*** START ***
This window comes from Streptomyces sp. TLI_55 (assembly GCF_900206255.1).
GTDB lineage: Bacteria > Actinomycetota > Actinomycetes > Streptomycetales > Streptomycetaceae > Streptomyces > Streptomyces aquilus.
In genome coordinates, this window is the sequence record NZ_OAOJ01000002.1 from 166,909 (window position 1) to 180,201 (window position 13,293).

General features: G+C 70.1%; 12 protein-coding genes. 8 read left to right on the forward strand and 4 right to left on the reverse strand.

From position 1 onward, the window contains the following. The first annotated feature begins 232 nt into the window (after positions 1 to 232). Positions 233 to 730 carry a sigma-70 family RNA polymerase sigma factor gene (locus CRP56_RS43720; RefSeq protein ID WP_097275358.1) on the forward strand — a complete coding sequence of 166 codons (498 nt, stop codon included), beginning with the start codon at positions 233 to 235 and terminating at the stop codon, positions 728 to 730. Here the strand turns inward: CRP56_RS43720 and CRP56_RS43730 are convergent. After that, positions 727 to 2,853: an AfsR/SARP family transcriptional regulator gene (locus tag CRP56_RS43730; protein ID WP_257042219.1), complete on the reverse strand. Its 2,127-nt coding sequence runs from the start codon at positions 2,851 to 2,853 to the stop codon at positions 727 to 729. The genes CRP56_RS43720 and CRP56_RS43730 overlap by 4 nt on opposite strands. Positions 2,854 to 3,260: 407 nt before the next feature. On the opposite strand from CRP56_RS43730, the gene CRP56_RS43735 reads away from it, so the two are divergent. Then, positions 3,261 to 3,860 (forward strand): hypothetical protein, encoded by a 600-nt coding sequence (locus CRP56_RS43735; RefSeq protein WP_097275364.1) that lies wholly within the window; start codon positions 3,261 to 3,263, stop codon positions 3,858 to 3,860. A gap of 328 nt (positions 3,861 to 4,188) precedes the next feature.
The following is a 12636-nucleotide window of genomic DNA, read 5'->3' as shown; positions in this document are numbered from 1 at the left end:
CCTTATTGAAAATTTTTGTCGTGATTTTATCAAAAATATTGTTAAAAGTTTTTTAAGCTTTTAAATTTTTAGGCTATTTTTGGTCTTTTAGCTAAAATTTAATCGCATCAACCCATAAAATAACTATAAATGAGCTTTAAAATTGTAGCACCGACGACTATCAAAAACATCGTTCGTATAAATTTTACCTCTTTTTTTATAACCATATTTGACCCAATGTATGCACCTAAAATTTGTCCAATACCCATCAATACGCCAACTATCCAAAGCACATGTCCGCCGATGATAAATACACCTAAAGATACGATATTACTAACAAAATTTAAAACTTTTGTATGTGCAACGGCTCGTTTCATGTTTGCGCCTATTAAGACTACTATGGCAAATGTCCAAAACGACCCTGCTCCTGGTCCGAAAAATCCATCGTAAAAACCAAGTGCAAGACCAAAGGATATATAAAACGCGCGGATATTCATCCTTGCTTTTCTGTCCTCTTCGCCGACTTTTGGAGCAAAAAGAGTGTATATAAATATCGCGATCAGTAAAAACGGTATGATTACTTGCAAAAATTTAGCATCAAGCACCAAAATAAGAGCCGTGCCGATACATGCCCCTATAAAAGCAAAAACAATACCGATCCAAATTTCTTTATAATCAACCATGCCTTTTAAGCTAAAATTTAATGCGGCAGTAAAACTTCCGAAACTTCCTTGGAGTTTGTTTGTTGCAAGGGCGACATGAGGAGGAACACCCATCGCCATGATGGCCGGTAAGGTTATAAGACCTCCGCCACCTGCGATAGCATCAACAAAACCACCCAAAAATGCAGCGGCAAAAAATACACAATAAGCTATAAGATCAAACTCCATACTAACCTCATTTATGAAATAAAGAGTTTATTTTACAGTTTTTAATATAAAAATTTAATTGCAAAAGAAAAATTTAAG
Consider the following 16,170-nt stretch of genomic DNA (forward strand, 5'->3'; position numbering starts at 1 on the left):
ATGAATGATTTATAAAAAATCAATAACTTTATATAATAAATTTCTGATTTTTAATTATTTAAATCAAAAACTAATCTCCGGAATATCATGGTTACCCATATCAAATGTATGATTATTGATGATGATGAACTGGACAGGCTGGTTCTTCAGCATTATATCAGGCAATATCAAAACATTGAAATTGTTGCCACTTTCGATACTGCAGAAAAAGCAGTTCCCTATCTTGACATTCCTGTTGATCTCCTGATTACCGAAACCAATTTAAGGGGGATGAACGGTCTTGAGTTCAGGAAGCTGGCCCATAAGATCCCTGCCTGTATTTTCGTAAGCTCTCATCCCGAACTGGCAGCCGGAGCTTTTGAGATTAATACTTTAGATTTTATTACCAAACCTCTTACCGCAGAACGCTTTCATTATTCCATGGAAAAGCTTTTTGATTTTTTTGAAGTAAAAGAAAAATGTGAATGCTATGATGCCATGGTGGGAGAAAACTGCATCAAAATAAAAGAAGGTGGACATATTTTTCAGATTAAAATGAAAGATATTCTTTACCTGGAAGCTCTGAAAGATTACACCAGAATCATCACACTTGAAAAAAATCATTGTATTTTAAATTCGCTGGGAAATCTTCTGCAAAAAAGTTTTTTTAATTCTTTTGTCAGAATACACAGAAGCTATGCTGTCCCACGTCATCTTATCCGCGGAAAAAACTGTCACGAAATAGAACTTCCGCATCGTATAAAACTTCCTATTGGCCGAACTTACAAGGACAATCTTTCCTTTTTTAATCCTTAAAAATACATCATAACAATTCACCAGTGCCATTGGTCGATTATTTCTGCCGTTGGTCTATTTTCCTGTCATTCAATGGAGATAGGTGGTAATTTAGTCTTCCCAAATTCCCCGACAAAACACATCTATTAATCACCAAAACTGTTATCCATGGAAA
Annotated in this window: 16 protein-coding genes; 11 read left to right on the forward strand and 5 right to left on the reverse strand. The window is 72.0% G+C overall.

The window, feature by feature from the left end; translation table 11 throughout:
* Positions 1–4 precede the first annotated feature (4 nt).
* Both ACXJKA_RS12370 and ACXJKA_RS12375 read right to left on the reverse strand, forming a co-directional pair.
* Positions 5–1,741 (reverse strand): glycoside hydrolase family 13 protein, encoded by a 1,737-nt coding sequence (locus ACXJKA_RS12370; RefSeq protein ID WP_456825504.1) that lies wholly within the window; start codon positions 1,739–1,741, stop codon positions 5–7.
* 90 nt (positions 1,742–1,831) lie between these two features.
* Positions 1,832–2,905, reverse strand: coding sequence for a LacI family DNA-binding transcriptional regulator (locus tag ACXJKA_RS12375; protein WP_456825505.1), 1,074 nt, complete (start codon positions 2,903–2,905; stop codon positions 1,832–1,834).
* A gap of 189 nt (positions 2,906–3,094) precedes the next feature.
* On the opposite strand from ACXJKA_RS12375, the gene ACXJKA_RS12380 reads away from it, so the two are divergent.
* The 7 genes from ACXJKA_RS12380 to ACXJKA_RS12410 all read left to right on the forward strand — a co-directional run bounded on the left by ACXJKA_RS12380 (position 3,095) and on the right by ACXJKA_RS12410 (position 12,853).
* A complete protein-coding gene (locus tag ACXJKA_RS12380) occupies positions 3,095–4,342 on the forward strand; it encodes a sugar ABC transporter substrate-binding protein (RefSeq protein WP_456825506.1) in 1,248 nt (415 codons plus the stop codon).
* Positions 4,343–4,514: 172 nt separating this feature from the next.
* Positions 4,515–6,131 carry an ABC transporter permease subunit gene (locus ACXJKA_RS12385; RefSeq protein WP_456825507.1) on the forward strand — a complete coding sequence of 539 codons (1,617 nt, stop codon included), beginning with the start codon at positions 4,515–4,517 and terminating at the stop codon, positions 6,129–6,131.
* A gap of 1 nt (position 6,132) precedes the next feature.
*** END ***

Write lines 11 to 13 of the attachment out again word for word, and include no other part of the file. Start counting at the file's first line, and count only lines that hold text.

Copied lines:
The window, feature by feature from the left end; translation table 11 throughout:
* Positions 1–4 precede the first annotated feature (4 nt).
* Both ACXJKA_RS12370 and ACXJKA_RS12375 read right to left on the reverse strand, forming a co-directional pair.